Lessons from taking the GRE

I recently took the Graduate Record Examination (GRE). The GRE aims to test aptitude for college graduates in three sections : quantitative reasoning (math), verbal reasoning, and analytical writing. Like most standardized tests, the GRE also measures test-taking ability.

Before the exam date, I took many practice tests which made me aware of the challenges of each section. The math questions in the quantitative reasoning section were not difficult. The problem was time. I had to work fast, without making mistakes. There was not enough time to double-check each answer; I had to go straight to the next question. When I was taking the practice tests, I wanted a perfect score. I spent too much time struggling to solve the hardest problem, and there would not be enough time left over to complete the entire section. The goal of a perfect score became the enemy of a very good score. It took a change in mentality to excel at the math section of the GRE.

Our goal should never be external - to get a perfect score, to impress the audience, to win the audition. When our goal is external, we panic or give up hope when we encounter adversity. We all know the feeling when we make our first mistake in an audition and our mind lets us down. “We’ll never win the audition now,” we think. External goals make every competition a psychological battle.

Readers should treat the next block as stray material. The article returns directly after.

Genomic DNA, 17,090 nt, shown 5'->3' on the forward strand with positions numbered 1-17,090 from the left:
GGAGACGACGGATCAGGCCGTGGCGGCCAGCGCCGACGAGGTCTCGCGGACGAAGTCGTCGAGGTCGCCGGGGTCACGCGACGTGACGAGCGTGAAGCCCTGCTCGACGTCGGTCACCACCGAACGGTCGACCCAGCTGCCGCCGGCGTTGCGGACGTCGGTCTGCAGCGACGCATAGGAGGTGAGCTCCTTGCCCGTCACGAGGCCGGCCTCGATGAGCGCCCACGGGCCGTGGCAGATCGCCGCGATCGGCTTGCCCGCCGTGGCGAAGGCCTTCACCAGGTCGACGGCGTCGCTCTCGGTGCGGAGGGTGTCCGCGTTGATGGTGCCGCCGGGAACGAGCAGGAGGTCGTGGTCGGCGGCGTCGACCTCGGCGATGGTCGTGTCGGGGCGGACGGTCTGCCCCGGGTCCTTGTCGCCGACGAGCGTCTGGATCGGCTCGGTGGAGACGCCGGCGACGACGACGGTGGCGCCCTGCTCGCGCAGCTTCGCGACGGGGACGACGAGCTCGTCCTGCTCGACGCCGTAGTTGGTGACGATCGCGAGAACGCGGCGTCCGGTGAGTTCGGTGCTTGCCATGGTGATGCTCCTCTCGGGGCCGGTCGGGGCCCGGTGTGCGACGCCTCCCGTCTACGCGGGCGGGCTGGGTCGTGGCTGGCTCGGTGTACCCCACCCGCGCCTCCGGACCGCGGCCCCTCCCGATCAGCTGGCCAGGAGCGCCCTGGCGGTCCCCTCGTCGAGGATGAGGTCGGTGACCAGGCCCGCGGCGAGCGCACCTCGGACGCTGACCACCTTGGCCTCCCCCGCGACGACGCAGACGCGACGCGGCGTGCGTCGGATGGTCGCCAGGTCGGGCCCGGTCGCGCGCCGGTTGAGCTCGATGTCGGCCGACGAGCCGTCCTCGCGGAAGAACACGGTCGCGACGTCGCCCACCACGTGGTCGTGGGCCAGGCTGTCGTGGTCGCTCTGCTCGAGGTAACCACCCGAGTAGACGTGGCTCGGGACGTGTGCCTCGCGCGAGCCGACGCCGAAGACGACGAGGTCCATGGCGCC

Rather, our goal should be to do the best we can in every situation through applying our skills to the fullest. On the GRE, this meant skipping problems that were not instantly solvable and only returning to them after I had finished all the others. In an audition, this means avoiding thoughts like, “this passage must be perfect.” This will paralyze our thinking as we perform. Instead, accept every phrase in the performance as a challenge for which daily practice has given us the proper tools.

If we are not prepared or we do not have a good reed, accept that, and say that we will play smart – taking slightly slower tempi, for example – and try to give ourselves the best chance of giving a good performance. Do not let our weaknesses dominate our thinking during performances. Think, instead, of all the skills that we bring with us in every concert.

The best possible attitude is to see the test, concert, or audition as something fun. Why is it fun? Because it will challenge us to stretch ourselves, to apply all of our skills to their fullest potential. Just like a test, a performance can be seen as a game in which the goal is simply to play. A victory then becomes the pleasant result of having played the game well.